Banks, regulators look to instate 6-digit codes

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Banks, regulators look to instate 6-digit codes

Passwords used for credits cards and bank account access in Korea may be changing from four digits to six digits in the near future as financial institutions review the plan in a bid to enhance information security.

According to industry sources, officials at the Financial Services Commission, the Korea Federation of Banks and the Credit Finance Association of Korea have recently discussed increasing the number of digits used in passwords in the wake of financial information breaches that have recently hit the nation.

“It is true that we are reviewing extending password digits as an idea to reinforce information security for the long term, but nothing has been determined yet,” said an official from the FSS. “However, what’s certain is that the task will not be completed soon and will probably take more than three years.”

For example, the task of changing from magnetic strip cards to integrated circuit cards, which prevent card duplication, began in 2008 but is still not complete.

The Korean financial industry previously tried to increase the number of digits in a password, but could not find a convenient method to execute the plan. For example, banks would need to update their ATM programs, a process that is expensive and time consuming.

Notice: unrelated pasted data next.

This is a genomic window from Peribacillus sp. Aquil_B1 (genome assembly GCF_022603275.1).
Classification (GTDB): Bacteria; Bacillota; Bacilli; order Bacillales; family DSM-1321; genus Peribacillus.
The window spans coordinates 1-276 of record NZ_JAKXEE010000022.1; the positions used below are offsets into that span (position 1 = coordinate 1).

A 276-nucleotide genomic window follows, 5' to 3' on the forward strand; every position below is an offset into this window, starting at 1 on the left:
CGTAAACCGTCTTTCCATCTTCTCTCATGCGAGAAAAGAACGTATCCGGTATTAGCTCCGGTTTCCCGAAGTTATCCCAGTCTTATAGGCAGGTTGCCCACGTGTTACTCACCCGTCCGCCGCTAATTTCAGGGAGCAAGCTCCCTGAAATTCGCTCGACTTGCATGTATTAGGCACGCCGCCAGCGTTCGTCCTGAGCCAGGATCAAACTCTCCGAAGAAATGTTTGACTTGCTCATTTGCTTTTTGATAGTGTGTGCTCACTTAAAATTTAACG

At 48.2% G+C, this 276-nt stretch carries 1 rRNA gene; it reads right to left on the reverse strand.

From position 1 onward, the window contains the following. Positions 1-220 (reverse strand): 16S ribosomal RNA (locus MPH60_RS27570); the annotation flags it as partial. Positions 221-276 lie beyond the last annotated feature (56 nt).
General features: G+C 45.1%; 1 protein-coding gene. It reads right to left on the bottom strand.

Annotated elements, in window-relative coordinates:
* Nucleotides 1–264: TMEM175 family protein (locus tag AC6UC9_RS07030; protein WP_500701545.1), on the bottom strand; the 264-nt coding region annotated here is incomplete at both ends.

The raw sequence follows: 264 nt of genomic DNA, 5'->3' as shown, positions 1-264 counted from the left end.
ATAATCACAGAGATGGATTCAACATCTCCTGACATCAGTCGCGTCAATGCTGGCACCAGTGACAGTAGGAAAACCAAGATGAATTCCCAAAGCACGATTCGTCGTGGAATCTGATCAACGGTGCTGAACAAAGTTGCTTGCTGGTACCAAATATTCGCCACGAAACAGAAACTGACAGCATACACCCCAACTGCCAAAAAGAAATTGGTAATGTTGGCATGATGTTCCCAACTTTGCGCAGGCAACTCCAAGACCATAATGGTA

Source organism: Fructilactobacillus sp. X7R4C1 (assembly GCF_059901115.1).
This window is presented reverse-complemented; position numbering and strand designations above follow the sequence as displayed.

But following the recent hacking of a point-of-sale (POS) system widely used by restaurants and retailers to manage card payments, it seems that the password change is being considered anew.

Police said last week the hackers didn’t get credit card passwords from the POS system, but pulled out four-digit codes from customers’ “OK Cashbag” cards - a customer loyalty program from SK that gives certain points when buying products.

They then used that information to withdraw cash from ATMs and create false credit cards.


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